Climatic Warming Visualization

May 15, 2016

Ed Hawkins posted this extremely useful visualization of month-by-month, global temperature changes since 1850.

5_9_16_Andrea_TempSpiralEdHawkins

Citing this post: Urbano, L., 2016. Climatic Warming Visualization, Retrieved September 26th, 2017, from Montessori Muddle: http://MontessoriMuddle.org/ .
Attribution (Curator's Code ): Via: Montessori Muddle; Hat tip: Montessori Muddle.

Melting Ice Caps and Flooding in Miami

December 16, 2015

The Siege of Miami: A detailed report that looks at the increasing frequency of flooding in Miami, because of sea-level-rise. The reporter interviews a number of scientists and engineers who are not terribly optimistic about the long-term (50+ years) future of many Floridian cities because of the melting ice-caps in Greenland and Antarctica.

Flooded street during a "King Tide" in Miami Beach, Florida. Image from NOAA.

Flooded street during a “King Tide” in Miami Beach, Florida. Image from NOAA.

Citing this post: Urbano, L., 2015. Melting Ice Caps and Flooding in Miami, Retrieved September 26th, 2017, from Montessori Muddle: http://MontessoriMuddle.org/ .
Attribution (Curator's Code ): Via: Montessori Muddle; Hat tip: Montessori Muddle.

Global Warming and the War in Syria

September 12, 2013

Reds and oranges highlight lands around the Mediterranean that experienced significantly drier winters during 1971-2010 than the comparison period of 1902-2010. Credit NOAA.

Reds and oranges highlight lands around the Mediterranean that experienced significantly drier winters during 1971-2010 than the comparison period of 1902-2010. Credit NOAA.

A 2011 article from the National Oceanic and Atmospheric Administration linked recent severe droughts in the Mediterranean to anthropogenic climate change. Now Francesco Femia and Caitlin Werrell assert that the drought (and agricultural mismanagement) lead to the displacement of a million and a half people in Syria, which helped spark the current civil war.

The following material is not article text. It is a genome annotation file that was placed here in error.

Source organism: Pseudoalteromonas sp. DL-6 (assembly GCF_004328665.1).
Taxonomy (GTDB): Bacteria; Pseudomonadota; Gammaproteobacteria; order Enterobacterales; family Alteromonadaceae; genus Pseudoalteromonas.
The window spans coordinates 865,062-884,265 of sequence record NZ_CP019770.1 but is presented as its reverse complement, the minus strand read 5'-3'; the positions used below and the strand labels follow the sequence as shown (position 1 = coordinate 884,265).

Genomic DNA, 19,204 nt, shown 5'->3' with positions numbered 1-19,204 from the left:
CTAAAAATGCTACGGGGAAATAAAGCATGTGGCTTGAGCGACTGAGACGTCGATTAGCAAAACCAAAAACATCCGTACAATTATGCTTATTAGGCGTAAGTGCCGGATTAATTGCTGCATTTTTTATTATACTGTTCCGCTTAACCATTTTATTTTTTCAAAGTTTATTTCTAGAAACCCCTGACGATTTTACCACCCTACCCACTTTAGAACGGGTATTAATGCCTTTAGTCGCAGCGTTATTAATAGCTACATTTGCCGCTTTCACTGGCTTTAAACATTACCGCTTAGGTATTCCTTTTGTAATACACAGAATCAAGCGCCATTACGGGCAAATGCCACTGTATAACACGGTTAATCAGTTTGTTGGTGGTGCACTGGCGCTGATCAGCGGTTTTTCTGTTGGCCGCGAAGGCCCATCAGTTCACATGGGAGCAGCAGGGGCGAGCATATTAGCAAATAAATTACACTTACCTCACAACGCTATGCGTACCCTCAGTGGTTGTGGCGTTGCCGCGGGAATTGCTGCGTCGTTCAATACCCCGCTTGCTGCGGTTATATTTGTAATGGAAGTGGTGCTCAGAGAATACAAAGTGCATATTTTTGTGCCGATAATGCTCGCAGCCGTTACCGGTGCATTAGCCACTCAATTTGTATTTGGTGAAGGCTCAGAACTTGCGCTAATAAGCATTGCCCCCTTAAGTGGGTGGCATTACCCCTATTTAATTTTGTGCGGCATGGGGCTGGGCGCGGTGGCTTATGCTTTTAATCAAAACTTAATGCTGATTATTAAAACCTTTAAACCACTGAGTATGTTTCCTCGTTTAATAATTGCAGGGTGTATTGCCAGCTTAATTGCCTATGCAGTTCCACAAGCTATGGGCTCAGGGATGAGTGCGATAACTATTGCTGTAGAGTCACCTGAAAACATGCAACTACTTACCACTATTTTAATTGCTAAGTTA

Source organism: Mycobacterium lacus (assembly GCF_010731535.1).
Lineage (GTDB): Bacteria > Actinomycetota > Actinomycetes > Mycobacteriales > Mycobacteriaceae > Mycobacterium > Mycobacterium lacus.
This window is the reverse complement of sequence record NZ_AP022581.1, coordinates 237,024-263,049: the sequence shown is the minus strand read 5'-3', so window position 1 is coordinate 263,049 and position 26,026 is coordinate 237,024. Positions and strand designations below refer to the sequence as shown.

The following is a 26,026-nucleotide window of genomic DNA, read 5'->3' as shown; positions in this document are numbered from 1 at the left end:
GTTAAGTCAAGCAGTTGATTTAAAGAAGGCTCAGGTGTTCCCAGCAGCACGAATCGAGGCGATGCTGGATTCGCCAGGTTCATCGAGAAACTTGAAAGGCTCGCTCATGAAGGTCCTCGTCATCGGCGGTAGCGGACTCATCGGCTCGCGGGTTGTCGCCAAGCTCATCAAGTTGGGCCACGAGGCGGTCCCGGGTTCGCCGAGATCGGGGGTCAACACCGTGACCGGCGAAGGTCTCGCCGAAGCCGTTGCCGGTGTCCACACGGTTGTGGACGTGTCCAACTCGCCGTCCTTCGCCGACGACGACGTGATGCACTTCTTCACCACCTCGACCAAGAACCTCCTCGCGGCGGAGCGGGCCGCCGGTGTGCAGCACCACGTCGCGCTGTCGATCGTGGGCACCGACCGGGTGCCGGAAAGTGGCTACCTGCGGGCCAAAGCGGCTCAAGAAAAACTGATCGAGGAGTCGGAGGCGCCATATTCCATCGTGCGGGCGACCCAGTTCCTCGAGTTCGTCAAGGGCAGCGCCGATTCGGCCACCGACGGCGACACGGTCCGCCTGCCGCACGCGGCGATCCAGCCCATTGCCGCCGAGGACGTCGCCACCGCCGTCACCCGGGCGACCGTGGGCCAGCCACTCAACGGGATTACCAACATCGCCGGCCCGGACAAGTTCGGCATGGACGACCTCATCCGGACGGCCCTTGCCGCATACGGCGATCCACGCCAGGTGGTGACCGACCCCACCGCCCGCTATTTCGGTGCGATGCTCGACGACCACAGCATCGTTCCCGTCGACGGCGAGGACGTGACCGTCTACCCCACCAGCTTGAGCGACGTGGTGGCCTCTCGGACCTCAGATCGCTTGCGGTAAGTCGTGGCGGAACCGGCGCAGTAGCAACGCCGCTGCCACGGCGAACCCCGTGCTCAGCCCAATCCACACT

Additional links:

The Dish

Citing this post: Urbano, L., 2013. Global Warming and the War in Syria, Retrieved September 26th, 2017, from Montessori Muddle: http://MontessoriMuddle.org/ .
Attribution (Curator's Code ): Via: Montessori Muddle; Hat tip: Montessori Muddle.

Conflict over water

April 21, 2013

One of the articles my students brought to our Environmental Science discussion was about the growing fears about wars over water. Even within the U.S.A. there are significant conflicts, as demonstrated by this NPR article.

Texas has tried to buy Oklahoma water from the state, its cities and towns, and its Native American tribes. But Oklahoma lawmakers have blocked those efforts with a string of laws restricting out-of-state water exports.

The view in Texas is that Oklahoma isn’t even using its full allocation of Red River water. Oklahomans respond that Texas hasn’t gotten serious enough about conservation.

“Our poor, poor thirsty people in Dallas, Texas,” muses state Sen. Jerry Ellis, a Democrat who represents southeastern Oklahoma. “There’s nobody thirsty in Dallas, Texas.”

— Wertz,J., 2013: Thirsty States Take Water Battle To Supreme Court on NPR.

The full article:

P.S. Lauren Markham has an article about environmental “refugees” forced to leave Ethiopia because of the changing rainfall patterns over the last eight years.

Citing this post: Urbano, L., 2013. Conflict over water, Retrieved September 26th, 2017, from Montessori Muddle: http://MontessoriMuddle.org/ .
Attribution (Curator's Code ): Via: Montessori Muddle; Hat tip: Montessori Muddle.

Act Now: The Exponentially Increasing Costs of Not Acting on Climate Change

February 23, 2013

The Australian Bureau of Meteorology recently had to add two new colors to their temperature maps because the previous colors did not go high enough.

Andrew Sullivan pulls together commentary on a recent research paper that shows that the costs of waiting to act on climate change, far outweigh the costs of acting now. The longer we wait, the more it’s going to cost to prevent the most dangerous effects of climate change. Unfortunately, the costs of waiting will be paid in the future (as will the benefits), so there’s less motivation to act now.

Two degrees is the level that is currently supported by over 190 countries as a limit to avoid dangerous climate change …

“Ultimately, the geophysical laws of the Earth system and its uncertainties dictate what global temperature rise to expect,” said Rogelj. “If we delay for twenty years, the likelihood of limiting temperature rise to two degrees becomes so small that the geophysical uncertainties don’t play a role anymore.”